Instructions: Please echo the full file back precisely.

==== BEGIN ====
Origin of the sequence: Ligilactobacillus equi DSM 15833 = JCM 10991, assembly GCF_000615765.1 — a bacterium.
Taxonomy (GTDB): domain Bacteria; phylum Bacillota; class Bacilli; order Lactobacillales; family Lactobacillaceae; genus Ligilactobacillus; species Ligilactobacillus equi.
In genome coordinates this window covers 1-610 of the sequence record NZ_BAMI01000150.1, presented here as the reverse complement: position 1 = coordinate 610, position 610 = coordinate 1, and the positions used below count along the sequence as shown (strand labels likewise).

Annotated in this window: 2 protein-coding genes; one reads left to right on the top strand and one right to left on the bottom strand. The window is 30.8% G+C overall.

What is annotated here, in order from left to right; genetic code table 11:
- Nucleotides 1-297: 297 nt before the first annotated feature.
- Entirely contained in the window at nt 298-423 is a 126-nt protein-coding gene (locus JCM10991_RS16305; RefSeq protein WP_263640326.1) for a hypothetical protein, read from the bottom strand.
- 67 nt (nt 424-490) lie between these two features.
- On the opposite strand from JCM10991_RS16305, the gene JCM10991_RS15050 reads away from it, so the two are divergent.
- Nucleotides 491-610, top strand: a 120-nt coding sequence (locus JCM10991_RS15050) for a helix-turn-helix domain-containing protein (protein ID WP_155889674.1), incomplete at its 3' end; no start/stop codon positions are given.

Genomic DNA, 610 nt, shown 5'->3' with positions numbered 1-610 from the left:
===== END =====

Origin of the sequence: Ligilactobacillus equi DSM 15833 = JCM 10991, assembly GCF_000615765.1 — a bacterium.
Taxonomy (GTDB): domain Bacteria; phylum Bacillota; class Bacilli; order Lactobacillales; family Lactobacillaceae; genus Ligilactobacillus; species Ligilactobacillus equi.
In genome coordinates this window covers 1-610 of the sequence record NZ_BAMI01000150.1, presented here as the reverse complement: position 1 = coordinate 610, position 610 = coordinate 1, and the positions used below count along the sequence as shown (strand labels likewise).

Annotated in this window: 2 protein-coding genes; one reads left to right on the top strand and one right to left on the bottom strand. The window is 30.8% G+C overall.

What is annotated here, in order from left to right; genetic code table 11:
- Nucleotides 1-297: 297 nt before the first annotated feature.
- Entirely contained in the window at nt 298-423 is a 126-nt protein-coding gene (locus JCM10991_RS16305; RefSeq protein WP_263640326.1) for a hypothetical protein, read from the bottom strand.
- 67 nt (nt 424-490) lie between these two features.
- On the opposite strand from JCM10991_RS16305, the gene JCM10991_RS15050 reads away from it, so the two are divergent.
- Nucleotides 491-610, top strand: a 120-nt coding sequence (locus JCM10991_RS15050) for a helix-turn-helix domain-containing protein (protein ID WP_155889674.1), incomplete at its 3' end; no start/stop codon positions are given.

Genomic DNA, 610 nt, shown 5'->3' with positions numbered 1-610 from the left: